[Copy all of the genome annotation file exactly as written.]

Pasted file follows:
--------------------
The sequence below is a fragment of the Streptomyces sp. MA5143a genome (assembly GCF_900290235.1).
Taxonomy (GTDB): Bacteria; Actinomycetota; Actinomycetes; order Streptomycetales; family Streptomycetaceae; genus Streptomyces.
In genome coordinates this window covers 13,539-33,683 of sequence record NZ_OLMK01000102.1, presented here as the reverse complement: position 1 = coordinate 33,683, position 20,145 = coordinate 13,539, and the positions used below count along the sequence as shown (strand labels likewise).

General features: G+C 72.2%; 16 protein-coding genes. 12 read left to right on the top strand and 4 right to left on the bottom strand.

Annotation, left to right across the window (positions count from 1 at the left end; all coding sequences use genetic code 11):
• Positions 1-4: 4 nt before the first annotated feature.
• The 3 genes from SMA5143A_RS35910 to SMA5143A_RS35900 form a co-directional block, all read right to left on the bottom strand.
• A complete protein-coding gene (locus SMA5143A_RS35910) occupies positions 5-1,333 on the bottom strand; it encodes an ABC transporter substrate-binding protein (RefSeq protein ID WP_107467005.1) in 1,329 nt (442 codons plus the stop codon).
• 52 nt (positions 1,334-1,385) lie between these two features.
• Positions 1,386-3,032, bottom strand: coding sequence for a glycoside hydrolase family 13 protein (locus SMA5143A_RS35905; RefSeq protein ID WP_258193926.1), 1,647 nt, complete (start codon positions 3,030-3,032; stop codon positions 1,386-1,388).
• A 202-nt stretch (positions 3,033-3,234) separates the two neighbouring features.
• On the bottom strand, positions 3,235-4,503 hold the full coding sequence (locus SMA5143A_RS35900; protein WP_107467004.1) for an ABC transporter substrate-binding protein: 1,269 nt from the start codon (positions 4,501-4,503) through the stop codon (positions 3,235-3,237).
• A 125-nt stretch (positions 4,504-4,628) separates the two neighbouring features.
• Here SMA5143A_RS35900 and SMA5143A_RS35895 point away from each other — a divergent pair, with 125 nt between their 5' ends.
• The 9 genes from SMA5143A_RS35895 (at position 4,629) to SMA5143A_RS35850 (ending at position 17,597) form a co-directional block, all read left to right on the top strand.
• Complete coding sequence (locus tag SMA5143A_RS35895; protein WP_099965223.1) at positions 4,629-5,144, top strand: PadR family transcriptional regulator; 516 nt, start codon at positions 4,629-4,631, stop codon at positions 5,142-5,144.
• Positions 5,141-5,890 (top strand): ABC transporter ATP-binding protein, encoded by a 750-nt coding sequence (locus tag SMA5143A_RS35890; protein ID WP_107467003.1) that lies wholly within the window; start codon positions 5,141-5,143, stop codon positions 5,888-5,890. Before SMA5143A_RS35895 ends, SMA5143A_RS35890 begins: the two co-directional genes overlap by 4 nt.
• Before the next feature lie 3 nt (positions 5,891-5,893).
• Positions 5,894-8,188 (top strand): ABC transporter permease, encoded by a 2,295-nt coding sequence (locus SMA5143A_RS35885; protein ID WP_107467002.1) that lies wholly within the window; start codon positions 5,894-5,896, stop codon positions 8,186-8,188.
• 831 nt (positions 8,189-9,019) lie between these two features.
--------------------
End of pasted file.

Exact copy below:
The sequence below is a fragment of the Streptomyces sp. MA5143a genome (assembly GCF_900290235.1).
Taxonomy (GTDB): Bacteria; Actinomycetota; Actinomycetes; order Streptomycetales; family Streptomycetaceae; genus Streptomyces.
In genome coordinates this window covers 13,539-33,683 of sequence record NZ_OLMK01000102.1, presented here as the reverse complement: position 1 = coordinate 33,683, position 20,145 = coordinate 13,539, and the positions used below count along the sequence as shown (strand labels likewise).

General features: G+C 72.2%; 16 protein-coding genes. 12 read left to right on the top strand and 4 right to left on the bottom strand.

Annotation, left to right across the window (positions count from 1 at the left end; all coding sequences use genetic code 11):
• Positions 1-4: 4 nt before the first annotated feature.
• The 3 genes from SMA5143A_RS35910 to SMA5143A_RS35900 form a co-directional block, all read right to left on the bottom strand.
• A complete protein-coding gene (locus SMA5143A_RS35910) occupies positions 5-1,333 on the bottom strand; it encodes an ABC transporter substrate-binding protein (RefSeq protein ID WP_107467005.1) in 1,329 nt (442 codons plus the stop codon).
• 52 nt (positions 1,334-1,385) lie between these two features.
• Positions 1,386-3,032, bottom strand: coding sequence for a glycoside hydrolase family 13 protein (locus SMA5143A_RS35905; RefSeq protein ID WP_258193926.1), 1,647 nt, complete (start codon positions 3,030-3,032; stop codon positions 1,386-1,388).
• A 202-nt stretch (positions 3,033-3,234) separates the two neighbouring features.
• On the bottom strand, positions 3,235-4,503 hold the full coding sequence (locus SMA5143A_RS35900; protein WP_107467004.1) for an ABC transporter substrate-binding protein: 1,269 nt from the start codon (positions 4,501-4,503) through the stop codon (positions 3,235-3,237).
• A 125-nt stretch (positions 4,504-4,628) separates the two neighbouring features.
• Here SMA5143A_RS35900 and SMA5143A_RS35895 point away from each other — a divergent pair, with 125 nt between their 5' ends.
• The 9 genes from SMA5143A_RS35895 (at position 4,629) to SMA5143A_RS35850 (ending at position 17,597) form a co-directional block, all read left to right on the top strand.
• Complete coding sequence (locus tag SMA5143A_RS35895; protein WP_099965223.1) at positions 4,629-5,144, top strand: PadR family transcriptional regulator; 516 nt, start codon at positions 4,629-4,631, stop codon at positions 5,142-5,144.
• Positions 5,141-5,890 (top strand): ABC transporter ATP-binding protein, encoded by a 750-nt coding sequence (locus tag SMA5143A_RS35890; protein ID WP_107467003.1) that lies wholly within the window; start codon positions 5,141-5,143, stop codon positions 5,888-5,890. Before SMA5143A_RS35895 ends, SMA5143A_RS35890 begins: the two co-directional genes overlap by 4 nt.
• Before the next feature lie 3 nt (positions 5,891-5,893).
• Positions 5,894-8,188 (top strand): ABC transporter permease, encoded by a 2,295-nt coding sequence (locus SMA5143A_RS35885; protein ID WP_107467002.1) that lies wholly within the window; start codon positions 5,894-5,896, stop codon positions 8,186-8,188.
• 831 nt (positions 8,189-9,019) lie between these two features.